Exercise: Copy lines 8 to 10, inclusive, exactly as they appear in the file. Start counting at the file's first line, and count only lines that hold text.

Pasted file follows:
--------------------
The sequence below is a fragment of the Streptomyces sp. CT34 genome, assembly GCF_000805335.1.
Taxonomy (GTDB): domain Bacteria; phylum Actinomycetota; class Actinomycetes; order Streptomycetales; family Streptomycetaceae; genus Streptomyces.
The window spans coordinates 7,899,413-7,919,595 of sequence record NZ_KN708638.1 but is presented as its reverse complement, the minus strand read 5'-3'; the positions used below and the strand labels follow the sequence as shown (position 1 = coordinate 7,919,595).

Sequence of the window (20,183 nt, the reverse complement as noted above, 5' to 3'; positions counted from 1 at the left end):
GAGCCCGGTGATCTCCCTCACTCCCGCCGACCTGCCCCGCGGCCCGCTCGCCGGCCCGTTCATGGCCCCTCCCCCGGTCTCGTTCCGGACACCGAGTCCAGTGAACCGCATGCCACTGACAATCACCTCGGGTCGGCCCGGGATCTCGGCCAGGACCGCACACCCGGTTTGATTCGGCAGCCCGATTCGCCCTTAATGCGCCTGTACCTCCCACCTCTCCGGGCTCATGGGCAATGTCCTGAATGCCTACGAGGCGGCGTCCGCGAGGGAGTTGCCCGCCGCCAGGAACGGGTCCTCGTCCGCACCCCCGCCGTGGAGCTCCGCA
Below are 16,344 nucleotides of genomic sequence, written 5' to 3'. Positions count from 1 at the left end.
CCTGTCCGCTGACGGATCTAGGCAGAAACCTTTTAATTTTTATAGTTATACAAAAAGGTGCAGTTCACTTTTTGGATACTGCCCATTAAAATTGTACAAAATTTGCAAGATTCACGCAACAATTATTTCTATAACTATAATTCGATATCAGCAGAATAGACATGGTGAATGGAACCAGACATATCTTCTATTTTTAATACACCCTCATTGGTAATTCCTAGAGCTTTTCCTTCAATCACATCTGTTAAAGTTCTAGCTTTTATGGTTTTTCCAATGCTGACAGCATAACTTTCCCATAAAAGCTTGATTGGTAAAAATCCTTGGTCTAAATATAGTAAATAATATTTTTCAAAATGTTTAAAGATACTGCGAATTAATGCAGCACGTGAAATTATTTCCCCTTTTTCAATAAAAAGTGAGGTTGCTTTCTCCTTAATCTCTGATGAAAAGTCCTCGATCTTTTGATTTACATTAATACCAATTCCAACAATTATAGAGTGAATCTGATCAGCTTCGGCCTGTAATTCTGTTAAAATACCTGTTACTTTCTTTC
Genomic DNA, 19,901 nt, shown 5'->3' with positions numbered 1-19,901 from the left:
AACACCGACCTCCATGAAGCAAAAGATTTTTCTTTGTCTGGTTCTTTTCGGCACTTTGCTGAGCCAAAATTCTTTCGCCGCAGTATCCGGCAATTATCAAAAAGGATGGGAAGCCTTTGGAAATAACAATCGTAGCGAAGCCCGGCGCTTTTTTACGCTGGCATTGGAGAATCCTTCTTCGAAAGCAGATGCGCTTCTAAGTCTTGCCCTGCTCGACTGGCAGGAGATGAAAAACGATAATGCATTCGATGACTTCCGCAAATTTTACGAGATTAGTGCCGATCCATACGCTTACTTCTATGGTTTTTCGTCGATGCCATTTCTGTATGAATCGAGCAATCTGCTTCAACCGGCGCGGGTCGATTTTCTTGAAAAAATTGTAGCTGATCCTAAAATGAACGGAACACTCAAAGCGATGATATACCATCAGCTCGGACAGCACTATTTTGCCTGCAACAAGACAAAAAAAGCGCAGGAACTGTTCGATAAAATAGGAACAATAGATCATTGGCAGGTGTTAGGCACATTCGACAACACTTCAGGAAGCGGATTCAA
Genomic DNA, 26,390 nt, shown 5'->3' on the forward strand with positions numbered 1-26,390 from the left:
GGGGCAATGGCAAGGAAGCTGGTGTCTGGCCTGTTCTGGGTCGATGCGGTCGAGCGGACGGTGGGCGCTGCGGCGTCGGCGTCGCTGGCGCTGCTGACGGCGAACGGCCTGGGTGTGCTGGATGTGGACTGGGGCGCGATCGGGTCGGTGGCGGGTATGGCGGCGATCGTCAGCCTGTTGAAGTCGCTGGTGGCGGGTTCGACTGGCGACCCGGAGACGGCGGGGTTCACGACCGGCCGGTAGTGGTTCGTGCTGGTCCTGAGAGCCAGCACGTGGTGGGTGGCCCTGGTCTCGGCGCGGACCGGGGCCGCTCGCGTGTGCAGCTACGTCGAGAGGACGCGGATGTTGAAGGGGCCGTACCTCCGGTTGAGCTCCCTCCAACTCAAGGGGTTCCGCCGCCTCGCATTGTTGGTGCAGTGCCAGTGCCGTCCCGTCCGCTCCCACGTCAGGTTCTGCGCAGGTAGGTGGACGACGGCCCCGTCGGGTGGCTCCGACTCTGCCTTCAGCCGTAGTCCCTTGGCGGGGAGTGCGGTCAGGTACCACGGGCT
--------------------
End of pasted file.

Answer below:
Genomic DNA, 19,901 nt, shown 5'->3' with positions numbered 1-19,901 from the left:
AACACCGACCTCCATGAAGCAAAAGATTTTTCTTTGTCTGGTTCTTTTCGGCACTTTGCTGAGCCAAAATTCTTTCGCCGCAGTATCCGGCAATTATCAAAAAGGATGGGAAGCCTTTGGAAATAACAATCGTAGCGAAGCCCGGCGCTTTTTTACGCTGGCATTGGAGAATCCTTCTTCGAAAGCAGATGCGCTTCTAAGTCTTGCCCTGCTCGACTGGCAGGAGATGAAAAACGATAATGCATTCGATGACTTCCGCAAATTTTACGAGATTAGTGCCGATCCATACGCTTACTTCTATGGTTTTTCGTCGATGCCATTTCTGTATGAATCGAGCAATCTGCTTCAACCGGCGCGGGTCGATTTTCTTGAAAAAATTGTAGCTGATCCTAAAATGAACGGAACACTCAAAGCGATGATATACCATCAGCTCGGACAGCACTATTTTGCCTGCAACAAGACAAAAAAAGCGCAGGAACTGTTCGATAAAATAGGAACAATAGATCATTGGCAGGTGTTAGGCACATTCGACAACACTTCAGGAAGCGGATTCAA
Genomic DNA, 26,390 nt, shown 5'->3' on the forward strand with positions numbered 1-26,390 from the left: